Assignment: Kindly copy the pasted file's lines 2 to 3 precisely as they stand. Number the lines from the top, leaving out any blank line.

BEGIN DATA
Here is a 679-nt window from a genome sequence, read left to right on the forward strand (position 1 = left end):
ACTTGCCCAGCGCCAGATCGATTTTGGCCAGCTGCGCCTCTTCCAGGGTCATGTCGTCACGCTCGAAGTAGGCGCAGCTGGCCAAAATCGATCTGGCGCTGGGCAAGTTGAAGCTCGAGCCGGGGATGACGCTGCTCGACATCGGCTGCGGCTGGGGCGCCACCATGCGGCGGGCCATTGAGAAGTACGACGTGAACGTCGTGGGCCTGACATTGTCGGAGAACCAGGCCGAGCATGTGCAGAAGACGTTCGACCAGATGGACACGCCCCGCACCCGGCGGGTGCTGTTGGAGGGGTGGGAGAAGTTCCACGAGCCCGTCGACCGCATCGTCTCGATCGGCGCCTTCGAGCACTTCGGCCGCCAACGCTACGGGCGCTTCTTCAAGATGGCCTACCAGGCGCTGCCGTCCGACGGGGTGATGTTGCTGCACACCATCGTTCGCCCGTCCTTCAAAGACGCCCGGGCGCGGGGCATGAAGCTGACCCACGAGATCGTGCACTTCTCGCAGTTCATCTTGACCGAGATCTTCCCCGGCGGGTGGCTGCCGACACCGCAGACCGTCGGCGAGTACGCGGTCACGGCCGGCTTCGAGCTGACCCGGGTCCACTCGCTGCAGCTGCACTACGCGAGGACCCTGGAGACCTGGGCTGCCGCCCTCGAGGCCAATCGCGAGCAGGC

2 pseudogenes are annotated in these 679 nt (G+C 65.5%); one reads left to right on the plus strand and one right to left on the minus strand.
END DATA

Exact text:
ACTTGCCCAGCGCCAGATCGATTTTGGCCAGCTGCGCCTCTTCCAGGGTCATGTCGTCACGCTCGAAGTAGGCGCAGCTGGCCAAAATCGATCTGGCGCTGGGCAAGTTGAAGCTCGAGCCGGGGATGACGCTGCTCGACATCGGCTGCGGCTGGGGCGCCACCATGCGGCGGGCCATTGAGAAGTACGACGTGAACGTCGTGGGCCTGACATTGTCGGAGAACCAGGCCGAGCATGTGCAGAAGACGTTCGACCAGATGGACACGCCCCGCACCCGGCGGGTGCTGTTGGAGGGGTGGGAGAAGTTCCACGAGCCCGTCGACCGCATCGTCTCGATCGGCGCCTTCGAGCACTTCGGCCGCCAACGCTACGGGCGCTTCTTCAAGATGGCCTACCAGGCGCTGCCGTCCGACGGGGTGATGTTGCTGCACACCATCGTTCGCCCGTCCTTCAAAGACGCCCGGGCGCGGGGCATGAAGCTGACCCACGAGATCGTGCACTTCTCGCAGTTCATCTTGACCGAGATCTTCCCCGGCGGGTGGCTGCCGACACCGCAGACCGTCGGCGAGTACGCGGTCACGGCCGGCTTCGAGCTGACCCGGGTCCACTCGCTGCAGCTGCACTACGCGAGGACCCTGGAGACCTGGGCTGCCGCCCTCGAGGCCAATCGCGAGCAGGC

2 pseudogenes are annotated in these 679 nt (G+C 65.5%); one reads left to right on the plus strand and one right to left on the minus strand.